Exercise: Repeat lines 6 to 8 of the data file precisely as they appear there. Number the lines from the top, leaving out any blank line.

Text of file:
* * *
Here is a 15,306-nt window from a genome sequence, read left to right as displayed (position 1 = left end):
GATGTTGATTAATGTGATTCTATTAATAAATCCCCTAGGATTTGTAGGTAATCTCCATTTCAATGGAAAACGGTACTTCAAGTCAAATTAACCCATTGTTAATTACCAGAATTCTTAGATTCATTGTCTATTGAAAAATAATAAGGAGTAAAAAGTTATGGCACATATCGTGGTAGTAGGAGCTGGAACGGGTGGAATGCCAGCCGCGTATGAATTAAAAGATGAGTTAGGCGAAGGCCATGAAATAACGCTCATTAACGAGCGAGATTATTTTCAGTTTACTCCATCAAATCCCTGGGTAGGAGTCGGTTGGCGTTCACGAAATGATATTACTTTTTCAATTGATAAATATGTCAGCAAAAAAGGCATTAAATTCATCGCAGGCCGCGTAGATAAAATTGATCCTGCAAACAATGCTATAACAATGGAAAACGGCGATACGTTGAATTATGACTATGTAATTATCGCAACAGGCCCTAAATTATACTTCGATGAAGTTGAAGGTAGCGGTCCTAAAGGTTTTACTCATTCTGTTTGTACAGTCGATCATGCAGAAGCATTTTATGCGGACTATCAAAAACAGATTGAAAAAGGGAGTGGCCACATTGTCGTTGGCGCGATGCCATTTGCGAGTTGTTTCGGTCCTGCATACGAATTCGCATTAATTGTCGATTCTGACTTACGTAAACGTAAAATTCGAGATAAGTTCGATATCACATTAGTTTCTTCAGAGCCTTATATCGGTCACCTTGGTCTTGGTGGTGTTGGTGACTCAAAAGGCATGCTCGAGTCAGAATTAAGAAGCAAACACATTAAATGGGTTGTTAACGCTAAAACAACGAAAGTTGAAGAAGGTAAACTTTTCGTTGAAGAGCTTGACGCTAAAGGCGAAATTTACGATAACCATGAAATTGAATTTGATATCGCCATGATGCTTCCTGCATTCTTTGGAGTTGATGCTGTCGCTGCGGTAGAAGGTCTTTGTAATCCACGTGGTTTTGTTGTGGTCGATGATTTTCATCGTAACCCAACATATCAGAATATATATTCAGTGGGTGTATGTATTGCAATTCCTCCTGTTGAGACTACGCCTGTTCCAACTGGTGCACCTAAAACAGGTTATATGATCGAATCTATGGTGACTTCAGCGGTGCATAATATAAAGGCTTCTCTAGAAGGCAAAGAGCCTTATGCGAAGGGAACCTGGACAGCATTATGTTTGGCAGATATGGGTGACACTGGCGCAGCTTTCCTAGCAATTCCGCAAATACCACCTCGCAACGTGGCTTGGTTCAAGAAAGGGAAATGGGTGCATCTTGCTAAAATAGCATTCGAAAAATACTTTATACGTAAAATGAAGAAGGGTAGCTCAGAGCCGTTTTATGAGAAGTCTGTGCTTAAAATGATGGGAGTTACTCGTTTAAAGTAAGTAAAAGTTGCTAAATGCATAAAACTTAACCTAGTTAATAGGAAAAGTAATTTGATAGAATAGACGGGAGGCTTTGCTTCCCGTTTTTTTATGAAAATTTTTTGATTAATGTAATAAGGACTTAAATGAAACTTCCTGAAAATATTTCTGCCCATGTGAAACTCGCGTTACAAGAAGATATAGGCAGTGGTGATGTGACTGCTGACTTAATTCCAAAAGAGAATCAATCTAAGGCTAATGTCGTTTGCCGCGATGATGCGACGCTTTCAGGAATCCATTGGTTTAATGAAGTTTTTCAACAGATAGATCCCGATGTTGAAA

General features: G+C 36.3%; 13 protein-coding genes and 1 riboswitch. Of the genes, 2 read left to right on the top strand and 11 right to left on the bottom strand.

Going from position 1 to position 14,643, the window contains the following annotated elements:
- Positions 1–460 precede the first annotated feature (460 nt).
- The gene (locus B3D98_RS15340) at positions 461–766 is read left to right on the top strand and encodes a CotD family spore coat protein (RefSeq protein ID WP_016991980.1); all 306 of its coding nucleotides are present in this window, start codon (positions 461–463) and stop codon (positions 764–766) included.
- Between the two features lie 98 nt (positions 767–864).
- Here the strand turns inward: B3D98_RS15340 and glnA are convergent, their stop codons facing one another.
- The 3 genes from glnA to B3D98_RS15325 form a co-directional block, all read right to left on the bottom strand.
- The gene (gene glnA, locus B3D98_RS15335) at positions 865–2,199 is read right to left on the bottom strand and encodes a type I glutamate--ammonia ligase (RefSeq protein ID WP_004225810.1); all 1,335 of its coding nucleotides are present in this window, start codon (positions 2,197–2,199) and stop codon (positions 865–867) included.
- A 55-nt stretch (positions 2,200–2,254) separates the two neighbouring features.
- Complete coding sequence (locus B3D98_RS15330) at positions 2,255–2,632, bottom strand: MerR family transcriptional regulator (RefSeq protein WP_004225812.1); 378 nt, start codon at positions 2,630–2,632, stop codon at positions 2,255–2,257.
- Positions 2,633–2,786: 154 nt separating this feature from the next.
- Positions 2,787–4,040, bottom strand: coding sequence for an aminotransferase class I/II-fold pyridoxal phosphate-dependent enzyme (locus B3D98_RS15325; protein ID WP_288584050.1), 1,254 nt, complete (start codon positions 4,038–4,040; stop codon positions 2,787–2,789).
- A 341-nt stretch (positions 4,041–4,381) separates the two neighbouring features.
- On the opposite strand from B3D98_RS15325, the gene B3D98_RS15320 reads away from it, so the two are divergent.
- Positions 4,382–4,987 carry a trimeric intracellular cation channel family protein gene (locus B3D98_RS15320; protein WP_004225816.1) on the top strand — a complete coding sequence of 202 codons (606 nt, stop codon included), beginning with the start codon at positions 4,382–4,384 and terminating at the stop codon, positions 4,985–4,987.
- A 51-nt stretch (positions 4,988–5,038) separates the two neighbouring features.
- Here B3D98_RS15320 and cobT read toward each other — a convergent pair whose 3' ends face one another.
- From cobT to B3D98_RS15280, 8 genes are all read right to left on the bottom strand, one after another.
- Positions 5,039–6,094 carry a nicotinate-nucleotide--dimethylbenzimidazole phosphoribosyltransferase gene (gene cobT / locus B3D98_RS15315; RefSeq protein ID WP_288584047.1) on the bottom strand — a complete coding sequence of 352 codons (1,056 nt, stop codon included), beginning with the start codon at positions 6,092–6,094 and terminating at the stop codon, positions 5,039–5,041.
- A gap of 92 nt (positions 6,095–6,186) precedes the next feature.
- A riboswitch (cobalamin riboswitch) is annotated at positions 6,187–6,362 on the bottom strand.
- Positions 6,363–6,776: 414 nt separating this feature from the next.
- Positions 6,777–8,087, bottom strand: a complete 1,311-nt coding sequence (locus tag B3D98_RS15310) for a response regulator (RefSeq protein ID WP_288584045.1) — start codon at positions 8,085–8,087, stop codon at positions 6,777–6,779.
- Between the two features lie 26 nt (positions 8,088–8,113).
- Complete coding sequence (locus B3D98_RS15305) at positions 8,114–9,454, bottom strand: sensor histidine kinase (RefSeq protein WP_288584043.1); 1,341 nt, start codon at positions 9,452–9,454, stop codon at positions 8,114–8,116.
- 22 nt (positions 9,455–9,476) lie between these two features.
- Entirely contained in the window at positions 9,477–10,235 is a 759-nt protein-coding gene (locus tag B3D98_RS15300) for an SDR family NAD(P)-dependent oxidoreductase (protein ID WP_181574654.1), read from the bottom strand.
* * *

- The gene (locus B3D98_RS15340) at positions 461–766 is read left to right on the top strand and encodes a CotD family spore coat protein (RefSeq protein ID WP_016991980.1); all 306 of its coding nucleotides are present in this window, start codon (positions 461–463) and stop codon (positions 764–766) included.
- Between the two features lie 98 nt (positions 767–864).
- Here the strand turns inward: B3D98_RS15340 and glnA are convergent, their stop codons facing one another.